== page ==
and AUC were similar between the genders. In addition, the percent decrease in serum uric acid concentrations was similar between genders. No dose adjustment is necessary based on gender.
Race: No specific pharmacokinetic study was conducted to investigate the effects of race.
Effect of Febuxostat on Other Drugs: Xanthine Oxidase Substrate Drugs-Azathioprine, Mercaptopurine, and Theophylline: Febuxostat is an XO inhibitor. A drug-drug interaction study evaluating the effect of Febuxostat upon the pharmacokinetics of theophylline (an XO substrate) in healthy subjects showed that coadministration of febuxostat with theophylline resulted in an approximately 400-fold increase in the amount of 1-methylxanthine, one of the major metabolites of theophylline, excreted in the urine. Since the long-term safety of exposure to 1-methylxanthine in humans is unknown, use with caution when coadministering febuxostat with theophylline.
Drug interaction studies of Febuxostat with other drugs that are metabolized by XO (e.g., mercaptopurine and azathioprine) have not been conducted. Inhibition of XO by Febuxostat may cause increased plasma concentrations of these drugs leading to toxicity. Febuxostat is contraindicated in patients being treated with azathioprine or mercaptopurine.
Azathioprine and mercaptopurine undergo metabolism via three major metabolic pathways, one of which is mediated by XO. Although Febuxostat drug interaction studies with azathioprine and mercaptopurine have not been conducted, concomitant administration of allopurinol [a xanthine oxidase inhibitor] with azathioprine or mercaptopurine has been reported to substantially increase plasma concentrations of these drugs. Because Febuxostat is a xanthine oxidase inhibitor, it could inhibit the XO-mediated metabolism of azathioprine and mercaptopurine leading to increased plasma concentrations of azathioprine or mercaptopurine that could result in severe toxicity.
P450 Substrate Drugs: In vitro
studies have shown that Febuxostat does not inhibit P450 enzymes CYP1A2, 2C9, 2C19, 2D6, or 3A4 and it also does not induce CYP1A2, 2B6, 2C9, 2C19, or 3M at clinically relevant concentrations. As such, pharmacokinetic interactions between Febuxostat and drugs metabolized by these CYP enzymes are unlikely.
Effect of Other Drugs on Febuxostat: Febuxostat is metabolized by conjugation and oxidation via multiple metabolizing enzymes. The relative contribution of each enzyme isoform is not clear. Drug interactions between Febuxostat and a drug that inhibits or induces one particular enzyme isoform is in general not expected.
In Vivo Drug Interaction Studies:
Theophylline: No dose adjustment is necessary for theophylline when coadministered with Febuxostat. Administration of Febuxostat (80 mg once daily) with theophylline resulted in an increase of 6% in Cmax
and 6.5% in AUC of theophylline. These changes were not considered statistically significant. However, the study also showed an approximately 400-fold increase in the amount of 1-methylxanthine (one of the major theophylline metabolites) excreted in urine as a result of XO inhibition by Febuxostat. The safety of long-term exposure to 1-methylxanthine has not been evaluated. This should be taken into consideration when deciding to coadminister Febuxostat and theophylline.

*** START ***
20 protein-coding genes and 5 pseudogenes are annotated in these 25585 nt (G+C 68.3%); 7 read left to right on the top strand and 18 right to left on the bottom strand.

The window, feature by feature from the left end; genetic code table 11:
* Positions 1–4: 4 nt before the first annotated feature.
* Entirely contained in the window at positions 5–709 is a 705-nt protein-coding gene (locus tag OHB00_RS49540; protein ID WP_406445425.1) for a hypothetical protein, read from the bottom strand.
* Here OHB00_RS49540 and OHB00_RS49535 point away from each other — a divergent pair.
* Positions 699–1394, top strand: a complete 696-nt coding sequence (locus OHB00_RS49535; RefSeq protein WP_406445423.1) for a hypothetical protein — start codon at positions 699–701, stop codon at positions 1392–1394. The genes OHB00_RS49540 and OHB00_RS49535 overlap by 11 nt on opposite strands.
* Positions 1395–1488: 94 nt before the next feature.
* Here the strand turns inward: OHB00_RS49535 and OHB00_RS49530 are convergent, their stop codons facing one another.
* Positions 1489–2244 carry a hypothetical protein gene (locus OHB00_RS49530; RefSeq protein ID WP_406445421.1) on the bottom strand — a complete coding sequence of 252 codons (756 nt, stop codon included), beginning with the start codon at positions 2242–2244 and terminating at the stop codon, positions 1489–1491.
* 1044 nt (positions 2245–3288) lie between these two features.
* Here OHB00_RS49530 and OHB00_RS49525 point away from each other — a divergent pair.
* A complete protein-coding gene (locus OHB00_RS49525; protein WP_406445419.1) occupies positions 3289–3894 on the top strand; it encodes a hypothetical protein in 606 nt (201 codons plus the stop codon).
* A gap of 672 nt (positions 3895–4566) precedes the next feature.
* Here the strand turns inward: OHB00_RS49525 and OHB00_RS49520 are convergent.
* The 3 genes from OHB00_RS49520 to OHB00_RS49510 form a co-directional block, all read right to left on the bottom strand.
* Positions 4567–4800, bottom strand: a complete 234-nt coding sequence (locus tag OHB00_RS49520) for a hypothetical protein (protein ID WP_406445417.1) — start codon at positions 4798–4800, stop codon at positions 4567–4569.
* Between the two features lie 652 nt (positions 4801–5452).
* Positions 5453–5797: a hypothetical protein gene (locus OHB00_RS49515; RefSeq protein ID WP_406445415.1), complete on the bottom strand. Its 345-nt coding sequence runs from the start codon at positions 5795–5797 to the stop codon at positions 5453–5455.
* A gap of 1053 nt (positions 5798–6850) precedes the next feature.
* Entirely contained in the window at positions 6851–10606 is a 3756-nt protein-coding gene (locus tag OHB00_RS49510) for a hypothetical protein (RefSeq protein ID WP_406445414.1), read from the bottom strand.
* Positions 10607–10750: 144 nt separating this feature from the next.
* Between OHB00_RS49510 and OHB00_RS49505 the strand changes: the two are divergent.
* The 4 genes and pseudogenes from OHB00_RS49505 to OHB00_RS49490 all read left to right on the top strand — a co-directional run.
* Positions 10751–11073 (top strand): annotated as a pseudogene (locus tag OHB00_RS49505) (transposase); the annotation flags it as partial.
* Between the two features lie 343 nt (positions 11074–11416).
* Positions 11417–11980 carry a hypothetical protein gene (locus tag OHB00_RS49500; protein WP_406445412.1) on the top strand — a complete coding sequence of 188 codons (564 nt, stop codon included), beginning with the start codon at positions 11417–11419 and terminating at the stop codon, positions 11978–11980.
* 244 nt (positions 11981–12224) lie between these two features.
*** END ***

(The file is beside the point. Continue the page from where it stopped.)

Colchicine: No dose adjustment is necessary for either Febuxostat or colchicine when the two drugs are coadministered. Administration of Febuxostat (40 mg once daily) with colchicine (0.6 mg twice daily) resulted in an increase of 12% in Cmax
and 7% in AUC24
of febuxostat. In addition, administration of colchicine (0.6 mg twice daily) with Febuxostat (120 mg daily) resulted in a less than 11% change in Cmax
or AUC of colchicine for both AM and PM doses. These changes were not considered clinically significant.
Naproxen: No dose adjustment is necessary for Febuxostat or naproxen when the two drugs are coadministered. Administration of Febuxostat (80 mg once daily) with naproxen (500 mg twice daily) resulted in a 28% increase in Cmax
and a 40% increase in AUC of febuxostat. The increases were not considered clinically significant. In addition, there were no significant changes in the Cmax
or AUC of naproxen (less than 2%).
Indomethacin: No dose adjustment is necessary for either Febuxostat or indomethacin when these two drugs are coadministered. Administration of Febuxostat (80 mg once daily) with indomethacin (50 mg twice daily) did not result in any significant changes in Cmax
or AUC of febuxostat or indomethacin (less than 7%).
Hydrochlorothiazide: No dose adjustment is necessary for Febuxostat when coadministered with hydrochlorothiazide. Administration of Febuxostat (80 mg) with hydrochlorothiazide (50 mg) did not result in any clinically significant changes in Cmax
or AUC of febuxostat (less than 4%), and serum uric acid concentrations were not substantially affected.
Warfarin: No dose adjustment is necessary for warfarin when coadministered with Febuxostat. Administration of Febuxostat (80 mg once daily) with warfarin had no effect on the pharmacokinetics of warfarin in healthy subjects. INR and Factor VII activity were also not affected by the coadministration of Febuxostat.
Desipramine: Coadministration of drugs that are CYP2D6 substrates (such as desipramine) with Febuxostat are not expected to require dose adjustment. Febuxostat was shown to be a weak inhibitor of CYP2D6 in vitro
and in vivo
. Administration of Febuxostat (120 mg once daily) with desipramine (25 mg) resulted in an increase in Cmax
(16%) and AUC (22%) of desipramine, which was associated with a 17% decrease in the 2-hydroxydesipramine to desipramine metabolic ratio (based on AUC).